(c) Copyright 2003, The Journal News. All Rights Reserved.
John Bello of Rye – the former chief executive of SoBe who left the company last December just before the announcement of a $1.79 million settlement over sexual harassment allegations at the PepsiCo Inc. division – has landed a new job.
Bello is an investor and the chairman of Quest Capital, a venture capital group dedicated to investing in early-stage health and wellness companies.
He said the fund will be focused on consumer goods, such as food, clothing and personal-care items. Quest will seek out products that can be branded such as health and energy bars, vitamins and minerals and cereals.
Bello was the co-founder of the South Beach Beverage Co., better known as SoBe, which he sold to Purchase-based PepsiCo in January 2001. SoBe, based in Norwalk, Conn., sells nutritionally enhanced teas and juices.
Bello said he and SoBe investors put $8 million into the fledgling alternative beverage business with the lizard logo and sold it to PepsiCo for $370 million.
Bello remained at SoBe until announcing his retirement in December last year. Shortly afterward, the U.S. Equal Employment Opportunity Commission announced PepsiCo had agreed to settle sexual harassment allegations from five women formerly employed at SoBe.
Although the EEOC settlement did not directly implicate any SoBe executives by name, Arnold Lizana, an EEOC attorney, told The Journal News in December that “there’s been solicitation for sex by managers, including high-level officials, including the CEO and CFO” – a reference to Bello and former Chief Financial Officer Norm Snyder of Connecticut.
Both Bello and Snyder have denied the allegations and are pursuing a lawsuit for slander against Lizana.
Sanford Goldman, an attorney for Bello and Snyder, said Lizana “went well beyond the proper scope of his responsibilities by slandering” them. He said their reputations have been seriously damaged, and they are asking for a retraction “in a form which is satisfactory to them.”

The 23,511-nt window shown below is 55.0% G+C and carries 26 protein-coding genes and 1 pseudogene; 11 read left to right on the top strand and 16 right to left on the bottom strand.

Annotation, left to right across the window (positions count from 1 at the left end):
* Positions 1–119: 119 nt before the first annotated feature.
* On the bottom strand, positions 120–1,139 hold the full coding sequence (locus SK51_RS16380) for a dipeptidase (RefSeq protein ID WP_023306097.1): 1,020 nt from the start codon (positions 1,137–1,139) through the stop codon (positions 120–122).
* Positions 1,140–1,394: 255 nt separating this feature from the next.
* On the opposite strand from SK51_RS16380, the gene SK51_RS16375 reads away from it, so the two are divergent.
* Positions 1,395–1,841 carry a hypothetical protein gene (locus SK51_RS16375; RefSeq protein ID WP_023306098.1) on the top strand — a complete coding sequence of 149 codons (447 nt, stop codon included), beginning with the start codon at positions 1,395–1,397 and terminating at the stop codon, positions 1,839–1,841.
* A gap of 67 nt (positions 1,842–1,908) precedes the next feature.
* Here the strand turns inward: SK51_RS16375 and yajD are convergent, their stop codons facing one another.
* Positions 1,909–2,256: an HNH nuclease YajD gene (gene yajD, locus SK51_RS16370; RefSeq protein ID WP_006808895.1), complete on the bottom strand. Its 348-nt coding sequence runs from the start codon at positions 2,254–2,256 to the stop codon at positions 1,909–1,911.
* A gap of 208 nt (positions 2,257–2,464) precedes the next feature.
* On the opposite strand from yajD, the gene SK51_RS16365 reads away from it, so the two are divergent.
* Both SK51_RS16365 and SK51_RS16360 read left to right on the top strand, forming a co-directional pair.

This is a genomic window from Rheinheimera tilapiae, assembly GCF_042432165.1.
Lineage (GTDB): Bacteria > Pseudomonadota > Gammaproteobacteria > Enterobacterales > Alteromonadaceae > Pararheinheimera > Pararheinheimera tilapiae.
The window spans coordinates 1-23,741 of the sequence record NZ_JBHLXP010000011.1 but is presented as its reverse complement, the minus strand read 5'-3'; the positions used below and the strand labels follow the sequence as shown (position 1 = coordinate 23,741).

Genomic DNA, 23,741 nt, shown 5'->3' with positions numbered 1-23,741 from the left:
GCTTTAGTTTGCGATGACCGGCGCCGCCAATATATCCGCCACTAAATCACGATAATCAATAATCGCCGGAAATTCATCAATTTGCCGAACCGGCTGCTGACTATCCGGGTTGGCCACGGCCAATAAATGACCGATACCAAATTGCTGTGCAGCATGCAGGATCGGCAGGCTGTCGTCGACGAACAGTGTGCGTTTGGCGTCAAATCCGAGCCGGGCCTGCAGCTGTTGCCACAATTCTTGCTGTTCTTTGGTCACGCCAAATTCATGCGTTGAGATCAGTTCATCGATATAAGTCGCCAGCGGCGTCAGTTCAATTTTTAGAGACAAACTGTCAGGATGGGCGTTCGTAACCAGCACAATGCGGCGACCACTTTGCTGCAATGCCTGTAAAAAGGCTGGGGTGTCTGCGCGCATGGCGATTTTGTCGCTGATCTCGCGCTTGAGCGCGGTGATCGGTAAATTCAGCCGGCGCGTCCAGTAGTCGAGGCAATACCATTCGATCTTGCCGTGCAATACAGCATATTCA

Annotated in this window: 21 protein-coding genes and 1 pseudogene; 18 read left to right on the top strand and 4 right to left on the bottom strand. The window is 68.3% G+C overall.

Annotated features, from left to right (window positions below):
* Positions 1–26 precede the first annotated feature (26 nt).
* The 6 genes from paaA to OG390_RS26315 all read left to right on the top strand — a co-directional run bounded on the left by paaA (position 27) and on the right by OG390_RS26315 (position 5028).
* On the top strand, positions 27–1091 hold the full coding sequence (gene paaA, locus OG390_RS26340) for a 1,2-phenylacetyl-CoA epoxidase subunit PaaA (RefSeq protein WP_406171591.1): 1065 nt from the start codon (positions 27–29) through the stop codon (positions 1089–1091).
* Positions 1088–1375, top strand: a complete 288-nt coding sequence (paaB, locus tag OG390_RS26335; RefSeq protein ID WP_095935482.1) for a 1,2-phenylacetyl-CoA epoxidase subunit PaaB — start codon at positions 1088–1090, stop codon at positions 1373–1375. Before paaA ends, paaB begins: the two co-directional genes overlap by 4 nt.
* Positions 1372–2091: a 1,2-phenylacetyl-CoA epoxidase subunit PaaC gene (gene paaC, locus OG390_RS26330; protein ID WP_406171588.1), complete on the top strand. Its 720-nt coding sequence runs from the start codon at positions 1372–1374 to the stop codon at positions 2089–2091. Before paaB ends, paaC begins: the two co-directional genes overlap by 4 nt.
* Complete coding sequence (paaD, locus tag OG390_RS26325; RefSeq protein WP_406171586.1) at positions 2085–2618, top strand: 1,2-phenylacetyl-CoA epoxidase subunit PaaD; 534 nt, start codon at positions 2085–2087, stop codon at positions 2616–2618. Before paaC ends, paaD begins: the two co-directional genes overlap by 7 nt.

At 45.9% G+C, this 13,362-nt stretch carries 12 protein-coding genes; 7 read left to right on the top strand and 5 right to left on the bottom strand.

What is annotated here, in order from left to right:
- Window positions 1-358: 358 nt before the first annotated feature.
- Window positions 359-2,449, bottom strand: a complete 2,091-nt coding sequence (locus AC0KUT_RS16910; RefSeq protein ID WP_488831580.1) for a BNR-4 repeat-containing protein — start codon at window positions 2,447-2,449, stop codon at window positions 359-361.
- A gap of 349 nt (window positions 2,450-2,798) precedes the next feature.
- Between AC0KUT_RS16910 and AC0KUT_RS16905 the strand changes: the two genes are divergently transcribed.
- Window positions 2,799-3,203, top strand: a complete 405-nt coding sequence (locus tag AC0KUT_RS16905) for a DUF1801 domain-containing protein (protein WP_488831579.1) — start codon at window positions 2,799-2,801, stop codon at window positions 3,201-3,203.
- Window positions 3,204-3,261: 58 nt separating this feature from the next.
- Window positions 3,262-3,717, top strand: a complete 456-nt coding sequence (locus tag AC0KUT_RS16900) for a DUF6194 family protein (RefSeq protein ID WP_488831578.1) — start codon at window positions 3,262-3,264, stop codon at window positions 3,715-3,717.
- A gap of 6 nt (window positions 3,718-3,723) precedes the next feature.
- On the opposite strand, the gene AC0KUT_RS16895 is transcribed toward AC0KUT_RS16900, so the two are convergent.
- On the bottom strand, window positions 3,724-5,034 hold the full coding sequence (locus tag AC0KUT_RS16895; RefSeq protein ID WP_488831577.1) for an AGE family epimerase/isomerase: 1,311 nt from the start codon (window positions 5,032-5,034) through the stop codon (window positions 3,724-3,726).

“There has been no determination of guilt or wrongdoing by a court,” Goldman said. “These men never had a day in court. They were not part of the settlement.”
A federal judge dismissed the case after it was transferred to the U.S. District Court for the Southern District of New York. That ruling is being appealed to the U.S. Court of Appeals for the Second Circuit.
Both Bello and Scott Eisenstein, a spokesman for Sherbrooke Capital, a venture capital fund in Newton Lower Falls, Mass., that is backing Quest Capital, declined to comment on questions about whether the sexual harassment settlement and the slander lawsuit had been discussed as part of their negotiations to start the new fund. They said they couldn’t comment because it was pending litigation.
Bello will be joined at the venture capital fund by Ed Slade, the former president of Fiji Water, who will be Quest Capital’s president.
Bello said Quest Capital will be operated out of several offices, including his offices in Norwalk and Rye.
Sherbrooke Capital has $100 million to invest in the rapidly growing health and wellness industry, and Bello said he will also put some of his own funds in the mix.
“The one deal we’re now working on I’ve put some of my own money up,” he said, “personal money, family money.”
Bello said he is not working for a salary, but expects to receive compensation in equity for deals Quest makes.
Bello said Quest Capital will fill a need because too many good ideas never get past the critical startup stage because of lack of capital, and limited or narrow management. But he said that Sherbrooke and Quest Capital can work together to change that.
“It’s a good team approach,” Bello said. “You have street-savvy entrepreneurs like Ed and myself working with very smart people who are managing money. It should result in a very good combination that should result in more deals.”
Sherbrooke’s portfolio includes investments in Oregon Chai, a leader in the market for chai tea, a spicy tea.
It also has invested in HealthTech, a developer of non-invasive healthcare devices and tools. Healthtech’s flagship product is the “BodyGem,” which measures how many calories an individual burns.
Bello said Quest Capital will generally work with companies at any stage of development that have annual revenues of less than $10 million.
Bello said the fund hopes to invest in five companies in the first year and could invest as much as $3 million to $5 million in each. Quest is now negotiating a $5 million deal with an all-natural fiber apparel company.
“We’re not looking for turnarounds,” Bello said. “We’re not looking for companies in trouble. We’re looking for concepts on the way up. That can be very risky but also very rewarding.”